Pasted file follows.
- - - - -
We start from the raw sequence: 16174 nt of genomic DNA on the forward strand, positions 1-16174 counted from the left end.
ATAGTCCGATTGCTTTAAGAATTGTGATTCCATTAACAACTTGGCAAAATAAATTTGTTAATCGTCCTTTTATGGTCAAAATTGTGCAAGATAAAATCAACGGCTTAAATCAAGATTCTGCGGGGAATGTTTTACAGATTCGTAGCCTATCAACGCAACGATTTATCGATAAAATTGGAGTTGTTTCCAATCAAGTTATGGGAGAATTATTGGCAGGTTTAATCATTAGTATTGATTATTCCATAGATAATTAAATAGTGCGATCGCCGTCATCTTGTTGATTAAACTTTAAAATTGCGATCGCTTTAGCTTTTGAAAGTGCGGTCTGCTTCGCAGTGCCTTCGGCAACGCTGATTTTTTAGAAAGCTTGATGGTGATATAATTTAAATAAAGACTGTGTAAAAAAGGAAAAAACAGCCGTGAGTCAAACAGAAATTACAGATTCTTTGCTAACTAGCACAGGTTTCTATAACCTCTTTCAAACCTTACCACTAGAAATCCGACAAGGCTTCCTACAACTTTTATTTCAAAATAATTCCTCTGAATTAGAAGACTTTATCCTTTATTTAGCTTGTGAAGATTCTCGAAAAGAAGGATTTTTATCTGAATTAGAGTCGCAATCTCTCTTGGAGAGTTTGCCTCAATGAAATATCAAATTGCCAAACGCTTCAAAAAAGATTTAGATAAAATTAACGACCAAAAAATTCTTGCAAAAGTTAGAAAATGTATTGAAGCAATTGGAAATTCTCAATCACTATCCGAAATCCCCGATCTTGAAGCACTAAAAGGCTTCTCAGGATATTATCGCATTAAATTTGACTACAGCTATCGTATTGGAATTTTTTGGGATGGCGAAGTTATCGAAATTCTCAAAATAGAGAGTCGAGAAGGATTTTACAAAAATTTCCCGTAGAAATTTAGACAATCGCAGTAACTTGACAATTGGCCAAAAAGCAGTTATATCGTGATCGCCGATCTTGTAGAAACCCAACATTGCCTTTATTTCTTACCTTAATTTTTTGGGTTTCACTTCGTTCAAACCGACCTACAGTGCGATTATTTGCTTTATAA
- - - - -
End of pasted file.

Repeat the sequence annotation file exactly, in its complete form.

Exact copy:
We start from the raw sequence: 16174 nt of genomic DNA on the forward strand, positions 1-16174 counted from the left end.
ATAGTCCGATTGCTTTAAGAATTGTGATTCCATTAACAACTTGGCAAAATAAATTTGTTAATCGTCCTTTTATGGTCAAAATTGTGCAAGATAAAATCAACGGCTTAAATCAAGATTCTGCGGGGAATGTTTTACAGATTCGTAGCCTATCAACGCAACGATTTATCGATAAAATTGGAGTTGTTTCCAATCAAGTTATGGGAGAATTATTGGCAGGTTTAATCATTAGTATTGATTATTCCATAGATAATTAAATAGTGCGATCGCCGTCATCTTGTTGATTAAACTTTAAAATTGCGATCGCTTTAGCTTTTGAAAGTGCGGTCTGCTTCGCAGTGCCTTCGGCAACGCTGATTTTTTAGAAAGCTTGATGGTGATATAATTTAAATAAAGACTGTGTAAAAAAGGAAAAAACAGCCGTGAGTCAAACAGAAATTACAGATTCTTTGCTAACTAGCACAGGTTTCTATAACCTCTTTCAAACCTTACCACTAGAAATCCGACAAGGCTTCCTACAACTTTTATTTCAAAATAATTCCTCTGAATTAGAAGACTTTATCCTTTATTTAGCTTGTGAAGATTCTCGAAAAGAAGGATTTTTATCTGAATTAGAGTCGCAATCTCTCTTGGAGAGTTTGCCTCAATGAAATATCAAATTGCCAAACGCTTCAAAAAAGATTTAGATAAAATTAACGACCAAAAAATTCTTGCAAAAGTTAGAAAATGTATTGAAGCAATTGGAAATTCTCAATCACTATCCGAAATCCCCGATCTTGAAGCACTAAAAGGCTTCTCAGGATATTATCGCATTAAATTTGACTACAGCTATCGTATTGGAATTTTTTGGGATGGCGAAGTTATCGAAATTCTCAAAATAGAGAGTCGAGAAGGATTTTACAAAAATTTCCCGTAGAAATTTAGACAATCGCAGTAACTTGACAATTGGCCAAAAAGCAGTTATATCGTGATCGCCGATCTTGTAGAAACCCAACATTGCCTTTATTTCTTACCTTAATTTTTTGGGTTTCACTTCGTTCAAACCGACCTACAGTGCGATTATTTGCTTTATAA